Letter to the editor: Agriculture is more complex

To the editor:

I’m writing in response to Margaret Kramar’s recent letter about the proposed solar site near Midland Junction. While I appreciate the need for renewable energy, several oversights in her arguments warrant discussion.

First, the assertion that land used for corn production doesn’t contribute to the human food supply is deceptive. Corn, even as animal feed, is integral to our food system. Disregarding its importance overlooks the complexity of our agricultural system.

Additionally, the claim of soil being “nuked” ignores the reality of modern farming practices. Many farmers employ integrated pest management and soil conservation techniques, making Kramar’s blanket statement an inaccurate representation of the diverse farming practices across Douglas County.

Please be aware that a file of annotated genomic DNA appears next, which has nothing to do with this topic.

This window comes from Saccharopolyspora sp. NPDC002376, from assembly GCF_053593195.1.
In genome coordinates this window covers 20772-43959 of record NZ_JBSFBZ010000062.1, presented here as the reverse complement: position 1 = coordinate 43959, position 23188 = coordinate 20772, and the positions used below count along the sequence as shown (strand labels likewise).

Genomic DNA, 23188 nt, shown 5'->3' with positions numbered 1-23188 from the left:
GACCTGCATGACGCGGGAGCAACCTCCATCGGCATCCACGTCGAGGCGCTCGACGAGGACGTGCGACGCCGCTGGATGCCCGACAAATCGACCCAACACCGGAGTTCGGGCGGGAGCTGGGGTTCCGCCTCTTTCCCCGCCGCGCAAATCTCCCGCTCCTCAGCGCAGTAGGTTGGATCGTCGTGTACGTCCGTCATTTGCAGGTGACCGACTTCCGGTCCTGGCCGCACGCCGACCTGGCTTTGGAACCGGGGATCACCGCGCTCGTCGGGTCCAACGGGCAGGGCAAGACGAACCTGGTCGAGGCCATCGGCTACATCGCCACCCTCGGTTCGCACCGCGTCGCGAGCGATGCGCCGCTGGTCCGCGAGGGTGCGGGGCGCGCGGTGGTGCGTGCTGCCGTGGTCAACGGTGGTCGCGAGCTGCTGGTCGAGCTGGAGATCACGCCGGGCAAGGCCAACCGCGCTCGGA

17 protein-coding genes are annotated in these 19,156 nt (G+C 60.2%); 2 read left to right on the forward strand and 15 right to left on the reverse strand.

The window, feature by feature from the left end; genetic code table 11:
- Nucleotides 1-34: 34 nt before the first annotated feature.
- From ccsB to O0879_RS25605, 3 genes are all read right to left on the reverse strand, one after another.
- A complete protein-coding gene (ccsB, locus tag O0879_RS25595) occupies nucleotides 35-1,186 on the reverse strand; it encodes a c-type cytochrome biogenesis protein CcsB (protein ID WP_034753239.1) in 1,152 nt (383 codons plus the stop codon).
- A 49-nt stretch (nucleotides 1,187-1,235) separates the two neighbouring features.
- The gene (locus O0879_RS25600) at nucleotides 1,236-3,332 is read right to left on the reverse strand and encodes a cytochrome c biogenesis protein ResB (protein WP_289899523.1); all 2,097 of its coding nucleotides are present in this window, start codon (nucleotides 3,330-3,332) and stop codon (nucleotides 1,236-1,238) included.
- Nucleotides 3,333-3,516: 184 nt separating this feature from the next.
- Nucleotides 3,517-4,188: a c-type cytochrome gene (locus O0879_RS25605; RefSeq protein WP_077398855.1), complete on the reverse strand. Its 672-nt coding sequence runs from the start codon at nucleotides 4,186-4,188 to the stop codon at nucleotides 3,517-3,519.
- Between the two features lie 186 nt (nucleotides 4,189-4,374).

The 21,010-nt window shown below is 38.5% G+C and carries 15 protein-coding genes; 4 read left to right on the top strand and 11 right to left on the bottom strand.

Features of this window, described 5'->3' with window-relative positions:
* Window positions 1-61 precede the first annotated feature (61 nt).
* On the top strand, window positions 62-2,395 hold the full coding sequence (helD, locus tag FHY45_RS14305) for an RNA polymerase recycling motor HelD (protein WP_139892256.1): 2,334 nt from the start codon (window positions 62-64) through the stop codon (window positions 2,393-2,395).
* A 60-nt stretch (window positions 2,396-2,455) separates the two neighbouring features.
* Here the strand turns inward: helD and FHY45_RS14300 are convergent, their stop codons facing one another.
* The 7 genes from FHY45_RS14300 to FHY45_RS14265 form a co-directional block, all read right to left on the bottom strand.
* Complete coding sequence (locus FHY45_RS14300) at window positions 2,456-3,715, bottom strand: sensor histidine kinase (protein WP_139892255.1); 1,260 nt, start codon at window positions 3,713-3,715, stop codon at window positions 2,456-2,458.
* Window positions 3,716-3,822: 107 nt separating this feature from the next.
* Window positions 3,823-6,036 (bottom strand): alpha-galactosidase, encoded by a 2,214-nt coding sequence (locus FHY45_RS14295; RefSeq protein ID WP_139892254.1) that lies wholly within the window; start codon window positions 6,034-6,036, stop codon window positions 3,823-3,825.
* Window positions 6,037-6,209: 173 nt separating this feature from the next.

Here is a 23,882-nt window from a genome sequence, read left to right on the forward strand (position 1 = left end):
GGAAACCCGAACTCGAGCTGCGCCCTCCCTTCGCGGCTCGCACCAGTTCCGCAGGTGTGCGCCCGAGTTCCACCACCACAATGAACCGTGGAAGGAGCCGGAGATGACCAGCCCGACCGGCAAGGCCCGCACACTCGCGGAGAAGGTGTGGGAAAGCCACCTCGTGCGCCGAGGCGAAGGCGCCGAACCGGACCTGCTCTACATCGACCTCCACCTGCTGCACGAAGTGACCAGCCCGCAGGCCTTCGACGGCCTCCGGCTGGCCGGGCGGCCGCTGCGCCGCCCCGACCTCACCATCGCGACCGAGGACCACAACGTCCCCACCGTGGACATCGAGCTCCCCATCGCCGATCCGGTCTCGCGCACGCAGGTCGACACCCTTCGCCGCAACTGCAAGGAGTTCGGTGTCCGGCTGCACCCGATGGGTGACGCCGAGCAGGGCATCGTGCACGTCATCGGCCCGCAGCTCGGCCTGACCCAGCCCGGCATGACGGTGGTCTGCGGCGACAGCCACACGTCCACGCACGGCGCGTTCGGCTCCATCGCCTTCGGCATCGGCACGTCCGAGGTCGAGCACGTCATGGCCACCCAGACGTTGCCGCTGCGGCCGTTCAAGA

Agricultural practices are governed by stringent regulations that safeguard water quality. The revised 24(c) label for atrazine-containing herbicides prohibits its application on milo or corn stubble. This change underscores the regulatory efforts to balance agriculture and environmental protection. Claiming that farmers indiscriminately contaminate water oversimplifies the complex interplay of regulatory frameworks and environmental stewardship.

Moreover, implying that solar development allows land to “heal” is an oversimplification. Converting farmland to solar farms impacts food security, land use, local ecosystems and livelihoods. We must consider these factors and the economic effects on farmers and communities.

Embracing renewable energy requires a strategic, nuanced approach, considering economic, environmental and social factors. Collaborative solutions should balance energy and food sustainability, respecting the cyclical nature of agriculture. Informed decisions demand more than taking a drive to make superficial observations of farmlands that are dormant in the winter.

Dawn Huddleston,



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